Government Transparency

Shaping A Government Accountable to the People

How our government collects and spends money is critically important. Tax and budget decisions are the most concrete way that communities declare priorities and balance competing values.

Unfortunately, government decisions about how to raise revenue and support public functions often fail to best advance the public interest. Too often, public subsidies, tax breaks or special deals are granted to powerful corporate interests at the taxpayers’ expense. When this happens, taxpayers are stuck with the tab, or public resources and services end up threatened.

It is not possible to ensure that government decisions are fair and efficient unless information is publicly accessible. Likewise, public officials and private companies that receive contracts and subsidies must be held accountable for delivering promised goods and services.

Transparency in government spending checks corruption, promotes fiscal responsibility, and allows for greater, more meaningful participation in our democratic system. CALPIRG Education Fund is working to advance these goals on a variety of fronts:

  • Promoting public access to online information about government spending at a detailed "checkbook" level including contracts, subsidies and "off-budget" agencies. CALPIRG Education Fund's 2016 Following The Money report is the seventh annual scorecard of state's online budget transparency. This latest scorecard finds that states continue to make progress toward comprehensive, one-stop, one-click transparency and accountability for state government spending, but some states are lagging and in all states there are opportunities to expand transparency to include economic development subsidies and quasi-public agencies.
  • Ensuring that companies that receive public subsidies are held accountable for delivering clear benefits or required to return public dollars. 
  • Protecting against bad privatization deals that sell off public assets on the cheap and diminish public control of vital public structures such as toll roads, parking systems and traffic enforcement.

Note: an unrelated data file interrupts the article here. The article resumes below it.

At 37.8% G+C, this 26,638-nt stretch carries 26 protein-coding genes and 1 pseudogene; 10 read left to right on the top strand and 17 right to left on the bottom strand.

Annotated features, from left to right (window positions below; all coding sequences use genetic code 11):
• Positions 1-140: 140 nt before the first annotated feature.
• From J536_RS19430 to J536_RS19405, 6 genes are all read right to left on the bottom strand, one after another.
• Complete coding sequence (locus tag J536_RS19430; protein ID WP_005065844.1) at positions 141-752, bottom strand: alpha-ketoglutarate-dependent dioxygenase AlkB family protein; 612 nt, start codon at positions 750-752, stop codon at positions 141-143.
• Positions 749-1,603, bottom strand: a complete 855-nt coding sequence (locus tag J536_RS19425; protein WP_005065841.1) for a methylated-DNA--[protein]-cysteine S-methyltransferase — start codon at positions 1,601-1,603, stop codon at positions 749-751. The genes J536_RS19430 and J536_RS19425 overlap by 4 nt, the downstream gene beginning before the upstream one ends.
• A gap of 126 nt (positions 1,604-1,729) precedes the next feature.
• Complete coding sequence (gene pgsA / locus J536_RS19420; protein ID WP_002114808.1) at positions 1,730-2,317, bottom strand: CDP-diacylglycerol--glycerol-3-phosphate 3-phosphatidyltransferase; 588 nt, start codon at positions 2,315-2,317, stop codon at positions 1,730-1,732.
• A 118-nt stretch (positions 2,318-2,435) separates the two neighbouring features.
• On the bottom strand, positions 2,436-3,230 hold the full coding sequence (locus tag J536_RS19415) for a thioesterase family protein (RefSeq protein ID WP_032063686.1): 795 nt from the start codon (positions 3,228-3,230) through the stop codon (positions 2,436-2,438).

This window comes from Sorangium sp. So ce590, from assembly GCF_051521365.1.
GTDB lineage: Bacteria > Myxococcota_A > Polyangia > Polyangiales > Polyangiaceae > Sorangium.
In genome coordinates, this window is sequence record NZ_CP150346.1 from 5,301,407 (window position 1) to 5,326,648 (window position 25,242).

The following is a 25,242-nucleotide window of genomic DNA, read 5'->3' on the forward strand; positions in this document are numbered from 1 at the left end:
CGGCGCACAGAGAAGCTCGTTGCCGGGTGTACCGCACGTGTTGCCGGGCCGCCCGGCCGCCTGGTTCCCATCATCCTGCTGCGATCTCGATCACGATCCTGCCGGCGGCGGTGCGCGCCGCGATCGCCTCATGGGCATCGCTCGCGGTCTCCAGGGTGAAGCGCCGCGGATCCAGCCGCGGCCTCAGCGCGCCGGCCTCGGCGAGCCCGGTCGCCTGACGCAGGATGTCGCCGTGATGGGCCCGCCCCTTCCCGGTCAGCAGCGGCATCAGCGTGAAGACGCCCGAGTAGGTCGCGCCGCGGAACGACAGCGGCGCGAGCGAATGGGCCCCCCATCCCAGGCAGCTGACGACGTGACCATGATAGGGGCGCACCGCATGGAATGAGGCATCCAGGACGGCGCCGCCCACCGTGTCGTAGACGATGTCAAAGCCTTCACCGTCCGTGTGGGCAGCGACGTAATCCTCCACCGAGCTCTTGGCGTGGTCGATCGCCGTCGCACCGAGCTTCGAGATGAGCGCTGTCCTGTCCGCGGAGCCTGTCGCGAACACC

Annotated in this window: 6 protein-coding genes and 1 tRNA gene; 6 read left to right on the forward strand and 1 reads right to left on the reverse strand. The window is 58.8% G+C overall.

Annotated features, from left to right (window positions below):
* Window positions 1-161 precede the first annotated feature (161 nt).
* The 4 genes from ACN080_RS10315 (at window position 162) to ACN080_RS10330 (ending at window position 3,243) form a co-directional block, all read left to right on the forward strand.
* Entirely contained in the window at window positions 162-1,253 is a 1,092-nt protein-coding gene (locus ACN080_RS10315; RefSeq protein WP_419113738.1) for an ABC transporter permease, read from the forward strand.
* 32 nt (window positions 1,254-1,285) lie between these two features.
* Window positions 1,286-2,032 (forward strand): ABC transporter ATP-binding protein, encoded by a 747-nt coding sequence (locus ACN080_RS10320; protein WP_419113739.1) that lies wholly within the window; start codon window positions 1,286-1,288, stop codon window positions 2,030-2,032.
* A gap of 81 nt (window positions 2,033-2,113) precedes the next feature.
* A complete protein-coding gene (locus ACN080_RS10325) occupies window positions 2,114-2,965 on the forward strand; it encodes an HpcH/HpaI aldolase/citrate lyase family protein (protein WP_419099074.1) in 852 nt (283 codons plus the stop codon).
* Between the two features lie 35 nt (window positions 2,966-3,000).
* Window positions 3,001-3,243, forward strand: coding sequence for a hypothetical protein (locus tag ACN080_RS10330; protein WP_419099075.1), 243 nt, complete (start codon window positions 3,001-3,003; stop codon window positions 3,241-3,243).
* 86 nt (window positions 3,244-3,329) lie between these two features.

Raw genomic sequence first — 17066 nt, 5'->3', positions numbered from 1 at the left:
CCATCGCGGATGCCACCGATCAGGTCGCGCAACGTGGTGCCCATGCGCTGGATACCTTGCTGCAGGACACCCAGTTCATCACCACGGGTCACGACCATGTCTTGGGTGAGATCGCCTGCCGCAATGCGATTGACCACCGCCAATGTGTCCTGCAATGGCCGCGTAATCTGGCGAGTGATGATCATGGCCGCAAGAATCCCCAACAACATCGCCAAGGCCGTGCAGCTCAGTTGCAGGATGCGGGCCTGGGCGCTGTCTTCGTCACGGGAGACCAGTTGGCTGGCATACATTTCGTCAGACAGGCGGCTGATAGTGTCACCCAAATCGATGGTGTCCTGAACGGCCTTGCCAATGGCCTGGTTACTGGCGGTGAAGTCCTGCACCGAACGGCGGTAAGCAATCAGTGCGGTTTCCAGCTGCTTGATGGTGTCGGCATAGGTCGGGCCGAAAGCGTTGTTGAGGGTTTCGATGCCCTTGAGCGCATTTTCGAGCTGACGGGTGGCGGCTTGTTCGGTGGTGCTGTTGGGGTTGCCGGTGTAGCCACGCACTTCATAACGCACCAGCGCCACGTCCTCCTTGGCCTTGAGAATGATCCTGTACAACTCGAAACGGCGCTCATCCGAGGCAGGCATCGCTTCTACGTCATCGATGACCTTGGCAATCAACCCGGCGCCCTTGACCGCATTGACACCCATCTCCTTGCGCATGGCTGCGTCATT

Find a full list of our reports here.

Issue updates

News Release | CALPIRG | Democracy

Youth Vote Posts Strong Showing in 2012 Elections, in California and Nationally

“Despite months of hand-wringing about a supposed young voter enthusiasm gap,” said CALPIRG State Director Emily Rusch, “yesterday’s results show that young people are willing to engage in our democracy, particularly if encouraged to do so.”

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News Release | CALPIRG Education Fund | Democracy

Distorted Democracy: Big Money and Dark Money in the 2012 Elections

A new analysis of pre-election data from the Federal Election Commission (FEC) and other sources by CALPIRG and Demos shows that outside spending in the first presidential election since Citizens United is living up to its hype: new waves of “outside spending” have been fueled by dark money and unlimited fundraising from a small number of wealthy donors.

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News Release | CALPIRG Education Fund | Democracy

Starting Today, Californians Can Register to Vote Online

Statement by Daniela Uribe, CALPIRG New Voters’ Project Fellow Regarding Online Voter Registrations for Californians.

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Media Hit | Democracy

Why Republicans Weren't Excited on Super PAC Tuesday

There is a more fundamental problem that explains much of the disconnect between the Republican candidates and the rank-and-file voters: the fact is, voters did not choose these candidates -- donors did.

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Report | CALPIRG Education Fund | Budget, Democracy, Financial Reform, Tax

Tax Increment Financing: The need for transparency and accountibility in local economic development subsidies

Tax-increment financing (TIF) has been a widely used tool for municipalities seeking private investment. TIF allows cities and towns to borrow against an area’s future tax revenues in order to invest in immediate projects or encourage present development. When used properly, TIF can promote enduring growth and stronger communities for blighted neighborhoods; but TIF can also end up wasting taxpayer resources or channeling money to politically favored special interests.

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Media Hit | Democracy

The San Francisco Chronicle: Politicians raise money outside their districts

California's state legislators collect the vast majority of their campaign contributions from organizations and individuals outside the districts they represent, according to a study by the nonprofit organization Maplight.org.

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